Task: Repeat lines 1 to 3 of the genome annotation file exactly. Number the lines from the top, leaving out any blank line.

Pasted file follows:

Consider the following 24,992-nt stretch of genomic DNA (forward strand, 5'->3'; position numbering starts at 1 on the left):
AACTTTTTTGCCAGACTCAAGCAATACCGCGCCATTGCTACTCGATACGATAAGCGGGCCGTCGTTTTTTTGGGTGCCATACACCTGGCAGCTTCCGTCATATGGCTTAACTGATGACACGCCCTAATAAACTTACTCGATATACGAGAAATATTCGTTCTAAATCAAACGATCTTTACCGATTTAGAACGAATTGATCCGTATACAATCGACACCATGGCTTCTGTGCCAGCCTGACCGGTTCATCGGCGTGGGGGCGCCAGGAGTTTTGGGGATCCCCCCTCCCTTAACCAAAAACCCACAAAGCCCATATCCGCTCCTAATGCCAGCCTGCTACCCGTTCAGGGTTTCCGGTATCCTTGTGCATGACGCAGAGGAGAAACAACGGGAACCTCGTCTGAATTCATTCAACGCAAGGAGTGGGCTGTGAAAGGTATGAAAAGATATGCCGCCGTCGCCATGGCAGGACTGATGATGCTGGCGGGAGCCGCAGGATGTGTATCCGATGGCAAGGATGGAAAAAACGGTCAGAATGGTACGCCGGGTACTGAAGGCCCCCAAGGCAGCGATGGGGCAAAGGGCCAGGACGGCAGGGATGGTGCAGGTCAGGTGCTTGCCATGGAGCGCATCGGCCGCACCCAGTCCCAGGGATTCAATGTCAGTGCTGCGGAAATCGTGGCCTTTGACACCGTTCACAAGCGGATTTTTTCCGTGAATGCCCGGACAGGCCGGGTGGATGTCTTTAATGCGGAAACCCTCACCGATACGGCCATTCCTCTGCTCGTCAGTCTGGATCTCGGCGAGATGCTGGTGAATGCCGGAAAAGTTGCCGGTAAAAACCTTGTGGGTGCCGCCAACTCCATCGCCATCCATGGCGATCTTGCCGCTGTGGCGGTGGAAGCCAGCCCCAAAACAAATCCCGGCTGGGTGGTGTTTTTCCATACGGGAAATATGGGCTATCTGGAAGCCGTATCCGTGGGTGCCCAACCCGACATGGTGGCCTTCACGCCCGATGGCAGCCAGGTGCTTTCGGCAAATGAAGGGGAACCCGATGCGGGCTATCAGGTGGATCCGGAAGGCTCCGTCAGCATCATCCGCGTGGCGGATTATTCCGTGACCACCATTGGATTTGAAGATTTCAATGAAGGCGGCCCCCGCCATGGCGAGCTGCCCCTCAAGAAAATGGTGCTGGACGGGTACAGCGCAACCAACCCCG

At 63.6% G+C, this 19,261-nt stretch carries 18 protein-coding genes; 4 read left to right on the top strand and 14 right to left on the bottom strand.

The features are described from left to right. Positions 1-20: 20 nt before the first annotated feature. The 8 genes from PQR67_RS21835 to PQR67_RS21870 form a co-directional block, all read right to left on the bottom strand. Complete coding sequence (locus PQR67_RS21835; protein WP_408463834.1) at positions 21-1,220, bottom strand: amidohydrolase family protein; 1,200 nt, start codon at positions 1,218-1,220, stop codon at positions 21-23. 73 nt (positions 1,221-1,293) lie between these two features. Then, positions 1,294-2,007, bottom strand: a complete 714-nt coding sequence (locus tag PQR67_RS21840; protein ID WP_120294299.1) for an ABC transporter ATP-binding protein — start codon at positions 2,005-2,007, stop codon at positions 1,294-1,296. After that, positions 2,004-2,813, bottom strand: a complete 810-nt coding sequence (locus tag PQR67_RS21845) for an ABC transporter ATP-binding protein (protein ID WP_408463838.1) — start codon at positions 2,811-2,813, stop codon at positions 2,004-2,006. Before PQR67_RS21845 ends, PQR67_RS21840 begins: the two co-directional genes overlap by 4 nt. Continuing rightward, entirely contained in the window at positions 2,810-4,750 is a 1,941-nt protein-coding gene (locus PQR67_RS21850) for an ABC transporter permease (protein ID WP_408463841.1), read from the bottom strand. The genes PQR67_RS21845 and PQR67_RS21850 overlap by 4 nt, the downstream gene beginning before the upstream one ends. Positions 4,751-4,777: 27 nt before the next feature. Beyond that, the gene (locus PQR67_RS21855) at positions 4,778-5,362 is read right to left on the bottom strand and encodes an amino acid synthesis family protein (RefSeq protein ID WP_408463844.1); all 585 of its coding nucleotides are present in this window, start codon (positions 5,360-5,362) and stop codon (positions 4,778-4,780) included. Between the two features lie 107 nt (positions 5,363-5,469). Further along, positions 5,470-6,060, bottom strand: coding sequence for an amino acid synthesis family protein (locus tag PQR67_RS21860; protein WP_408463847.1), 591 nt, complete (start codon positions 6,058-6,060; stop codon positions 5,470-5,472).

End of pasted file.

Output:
Consider the following 24,992-nt stretch of genomic DNA (forward strand, 5'->3'; position numbering starts at 1 on the left):
AACTTTTTTGCCAGACTCAAGCAATACCGCGCCATTGCTACTCGATACGATAAGCGGGCCGTCGTTTTTTTGGGTGCCATACACCTGGCAGCTTCCGTCATATGGCTTAACTGATGACACGCCCTAATAAACTTACTCGATATACGAGAAATATTCGTTCTAAATCAAACGATCTTTACCGATTTAGAACGAATTGATCCGTATACAATCGACACCATGGCTTCTGTGCCAGCCTGACCGGTTCATCGGCGTGGGGGCGCCAGGAGTTTTGGGGATCCCCCCTCCCTTAACCAAAAACCCACAAAGCCCATATCCGCTCCTAATGCCAGCCTGCTACCCGTTCAGGGTTTCCGGTATCCTTGTGCATGACGCAGAGGAGAAACAACGGGAACCTCGTCTGAATTCATTCAACGCAAGGAGTGGGCTGTGAAAGGTATGAAAAGATATGCCGCCGTCGCCATGGCAGGACTGATGATGCTGGCGGGAGCCGCAGGATGTGTATCCGATGGCAAGGATGGAAAAAACGGTCAGAATGGTACGCCGGGTACTGAAGGCCCCCAAGGCAGCGATGGGGCAAAGGGCCAGGACGGCAGGGATGGTGCAGGTCAGGTGCTTGCCATGGAGCGCATCGGCCGCACCCAGTCCCAGGGATTCAATGTCAGTGCTGCGGAAATCGTGGCCTTTGACACCGTTCACAAGCGGATTTTTTCCGTGAATGCCCGGACAGGCCGGGTGGATGTCTTTAATGCGGAAACCCTCACCGATACGGCCATTCCTCTGCTCGTCAGTCTGGATCTCGGCGAGATGCTGGTGAATGCCGGAAAAGTTGCCGGTAAAAACCTTGTGGGTGCCGCCAACTCCATCGCCATCCATGGCGATCTTGCCGCTGTGGCGGTGGAAGCCAGCCCCAAAACAAATCCCGGCTGGGTGGTGTTTTTCCATACGGGAAATATGGGCTATCTGGAAGCCGTATCCGTGGGTGCCCAACCCGACATGGTGGCCTTCACGCCCGATGGCAGCCAGGTGCTTTCGGCAAATGAAGGGGAACCCGATGCGGGCTATCAGGTGGATCCGGAAGGCTCCGTCAGCATCATCCGCGTGGCGGATTATTCCGTGACCACCATTGGATTTGAAGATTTCAATGAAGGCGGCCCCCGCCATGGCGAGCTGCCCCTCAAGAAAATGGTGCTGGACGGGTACAGCGCAACCAACCCCG

At 63.6% G+C, this 19,261-nt stretch carries 18 protein-coding genes; 4 read left to right on the top strand and 14 right to left on the bottom strand.